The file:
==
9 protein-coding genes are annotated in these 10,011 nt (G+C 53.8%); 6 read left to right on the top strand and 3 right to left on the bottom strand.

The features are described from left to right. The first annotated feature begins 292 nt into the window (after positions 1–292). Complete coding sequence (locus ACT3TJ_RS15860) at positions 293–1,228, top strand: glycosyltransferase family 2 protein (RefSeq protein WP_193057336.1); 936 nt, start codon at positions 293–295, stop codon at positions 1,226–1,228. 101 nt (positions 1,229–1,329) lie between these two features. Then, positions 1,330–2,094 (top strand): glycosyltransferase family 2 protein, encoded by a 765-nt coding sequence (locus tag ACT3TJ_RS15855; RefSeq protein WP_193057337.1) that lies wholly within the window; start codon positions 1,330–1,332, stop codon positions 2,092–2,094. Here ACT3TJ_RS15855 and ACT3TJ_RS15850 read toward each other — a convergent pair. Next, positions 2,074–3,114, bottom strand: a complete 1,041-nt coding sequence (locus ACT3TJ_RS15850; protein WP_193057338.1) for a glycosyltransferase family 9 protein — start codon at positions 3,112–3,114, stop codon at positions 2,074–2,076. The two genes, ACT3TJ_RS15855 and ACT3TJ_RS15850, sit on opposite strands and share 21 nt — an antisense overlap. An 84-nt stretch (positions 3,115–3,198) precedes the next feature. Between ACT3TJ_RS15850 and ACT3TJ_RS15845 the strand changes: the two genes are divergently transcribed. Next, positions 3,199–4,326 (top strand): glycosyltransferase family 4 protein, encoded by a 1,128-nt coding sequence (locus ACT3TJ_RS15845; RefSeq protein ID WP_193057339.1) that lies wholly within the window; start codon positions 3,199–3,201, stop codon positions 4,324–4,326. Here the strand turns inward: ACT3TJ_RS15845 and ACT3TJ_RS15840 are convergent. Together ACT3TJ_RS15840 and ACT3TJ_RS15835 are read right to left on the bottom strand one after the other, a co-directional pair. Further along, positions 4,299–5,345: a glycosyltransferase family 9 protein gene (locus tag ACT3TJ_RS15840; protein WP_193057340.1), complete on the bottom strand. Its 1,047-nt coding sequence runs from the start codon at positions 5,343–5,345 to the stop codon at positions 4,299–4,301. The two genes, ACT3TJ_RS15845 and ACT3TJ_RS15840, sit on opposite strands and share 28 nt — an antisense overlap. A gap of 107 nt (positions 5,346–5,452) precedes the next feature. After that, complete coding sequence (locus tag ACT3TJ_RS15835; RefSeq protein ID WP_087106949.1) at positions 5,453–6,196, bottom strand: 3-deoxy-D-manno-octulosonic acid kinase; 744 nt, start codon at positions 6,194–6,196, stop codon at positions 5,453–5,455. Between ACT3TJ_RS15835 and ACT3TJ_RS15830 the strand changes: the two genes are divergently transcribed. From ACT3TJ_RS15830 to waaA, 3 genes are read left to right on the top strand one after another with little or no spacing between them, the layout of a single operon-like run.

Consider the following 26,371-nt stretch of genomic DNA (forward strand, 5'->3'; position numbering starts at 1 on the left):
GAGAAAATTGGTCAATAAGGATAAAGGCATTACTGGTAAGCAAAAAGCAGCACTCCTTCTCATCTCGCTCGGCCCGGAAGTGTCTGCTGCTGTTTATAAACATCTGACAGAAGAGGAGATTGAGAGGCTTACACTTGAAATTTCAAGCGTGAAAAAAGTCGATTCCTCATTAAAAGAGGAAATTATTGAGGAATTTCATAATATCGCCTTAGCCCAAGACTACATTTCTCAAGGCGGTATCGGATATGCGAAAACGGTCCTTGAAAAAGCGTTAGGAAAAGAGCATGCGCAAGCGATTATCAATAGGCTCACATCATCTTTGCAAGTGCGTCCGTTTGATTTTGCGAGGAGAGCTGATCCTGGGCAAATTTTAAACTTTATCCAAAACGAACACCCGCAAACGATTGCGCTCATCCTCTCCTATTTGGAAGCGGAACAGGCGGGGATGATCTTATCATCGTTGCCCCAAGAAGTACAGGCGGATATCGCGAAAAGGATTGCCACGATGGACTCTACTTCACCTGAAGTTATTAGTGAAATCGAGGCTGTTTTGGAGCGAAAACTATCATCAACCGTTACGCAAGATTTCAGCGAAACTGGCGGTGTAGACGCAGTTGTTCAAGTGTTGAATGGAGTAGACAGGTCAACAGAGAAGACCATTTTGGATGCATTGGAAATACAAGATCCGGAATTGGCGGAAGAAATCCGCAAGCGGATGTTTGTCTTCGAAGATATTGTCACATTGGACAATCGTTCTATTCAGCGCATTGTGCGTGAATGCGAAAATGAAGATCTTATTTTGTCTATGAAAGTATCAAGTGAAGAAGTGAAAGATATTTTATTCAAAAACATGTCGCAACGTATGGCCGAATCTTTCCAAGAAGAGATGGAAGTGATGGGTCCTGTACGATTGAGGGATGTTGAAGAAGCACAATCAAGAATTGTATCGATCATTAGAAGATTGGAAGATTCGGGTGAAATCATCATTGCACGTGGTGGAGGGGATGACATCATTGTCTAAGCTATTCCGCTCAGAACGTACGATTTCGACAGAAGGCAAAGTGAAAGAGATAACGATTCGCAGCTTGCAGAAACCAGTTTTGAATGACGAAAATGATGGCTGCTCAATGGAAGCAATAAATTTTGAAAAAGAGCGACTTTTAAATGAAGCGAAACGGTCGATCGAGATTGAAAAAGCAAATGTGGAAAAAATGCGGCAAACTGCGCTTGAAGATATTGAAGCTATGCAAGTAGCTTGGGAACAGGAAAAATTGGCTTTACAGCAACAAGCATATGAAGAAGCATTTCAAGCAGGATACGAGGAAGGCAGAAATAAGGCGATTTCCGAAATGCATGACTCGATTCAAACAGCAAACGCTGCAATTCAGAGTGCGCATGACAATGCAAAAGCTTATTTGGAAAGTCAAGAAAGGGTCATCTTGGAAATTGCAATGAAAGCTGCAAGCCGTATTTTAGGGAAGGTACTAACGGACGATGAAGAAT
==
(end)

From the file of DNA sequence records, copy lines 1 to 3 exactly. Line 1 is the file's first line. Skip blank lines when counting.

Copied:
9 protein-coding genes are annotated in these 10,011 nt (G+C 53.8%); 6 read left to right on the top strand and 3 right to left on the bottom strand.

The features are described from left to right. The first annotated feature begins 292 nt into the window (after positions 1–292). Complete coding sequence (locus ACT3TJ_RS15860) at positions 293–1,228, top strand: glycosyltransferase family 2 protein (RefSeq protein WP_193057336.1); 936 nt, start codon at positions 293–295, stop codon at positions 1,226–1,228. 101 nt (positions 1,229–1,329) lie between these two features. Then, positions 1,330–2,094 (top strand): glycosyltransferase family 2 protein, encoded by a 765-nt coding sequence (locus tag ACT3TJ_RS15855; RefSeq protein WP_193057337.1) that lies wholly within the window; start codon positions 1,330–1,332, stop codon positions 2,092–2,094. Here ACT3TJ_RS15855 and ACT3TJ_RS15850 read toward each other — a convergent pair. Next, positions 2,074–3,114, bottom strand: a complete 1,041-nt coding sequence (locus ACT3TJ_RS15850; protein WP_193057338.1) for a glycosyltransferase family 9 protein — start codon at positions 3,112–3,114, stop codon at positions 2,074–2,076. The two genes, ACT3TJ_RS15855 and ACT3TJ_RS15850, sit on opposite strands and share 21 nt — an antisense overlap. An 84-nt stretch (positions 3,115–3,198) precedes the next feature. Between ACT3TJ_RS15850 and ACT3TJ_RS15845 the strand changes: the two genes are divergently transcribed. Next, positions 3,199–4,326 (top strand): glycosyltransferase family 4 protein, encoded by a 1,128-nt coding sequence (locus ACT3TJ_RS15845; RefSeq protein ID WP_193057339.1) that lies wholly within the window; start codon positions 3,199–3,201, stop codon positions 4,324–4,326. Here the strand turns inward: ACT3TJ_RS15845 and ACT3TJ_RS15840 are convergent. Together ACT3TJ_RS15840 and ACT3TJ_RS15835 are read right to left on the bottom strand one after the other, a co-directional pair. Further along, positions 4,299–5,345: a glycosyltransferase family 9 protein gene (locus tag ACT3TJ_RS15840; protein WP_193057340.1), complete on the bottom strand. Its 1,047-nt coding sequence runs from the start codon at positions 5,343–5,345 to the stop codon at positions 4,299–4,301. The two genes, ACT3TJ_RS15845 and ACT3TJ_RS15840, sit on opposite strands and share 28 nt — an antisense overlap. A gap of 107 nt (positions 5,346–5,452) precedes the next feature. After that, complete coding sequence (locus tag ACT3TJ_RS15835; RefSeq protein ID WP_087106949.1) at positions 5,453–6,196, bottom strand: 3-deoxy-D-manno-octulosonic acid kinase; 744 nt, start codon at positions 6,194–6,196, stop codon at positions 5,453–5,455. Between ACT3TJ_RS15835 and ACT3TJ_RS15830 the strand changes: the two genes are divergently transcribed. From ACT3TJ_RS15830 to waaA, 3 genes are read left to right on the top strand one after another with little or no spacing between them, the layout of a single operon-like run.

Consider the following 26,371-nt stretch of genomic DNA (forward strand, 5'->3'; position numbering starts at 1 on the left):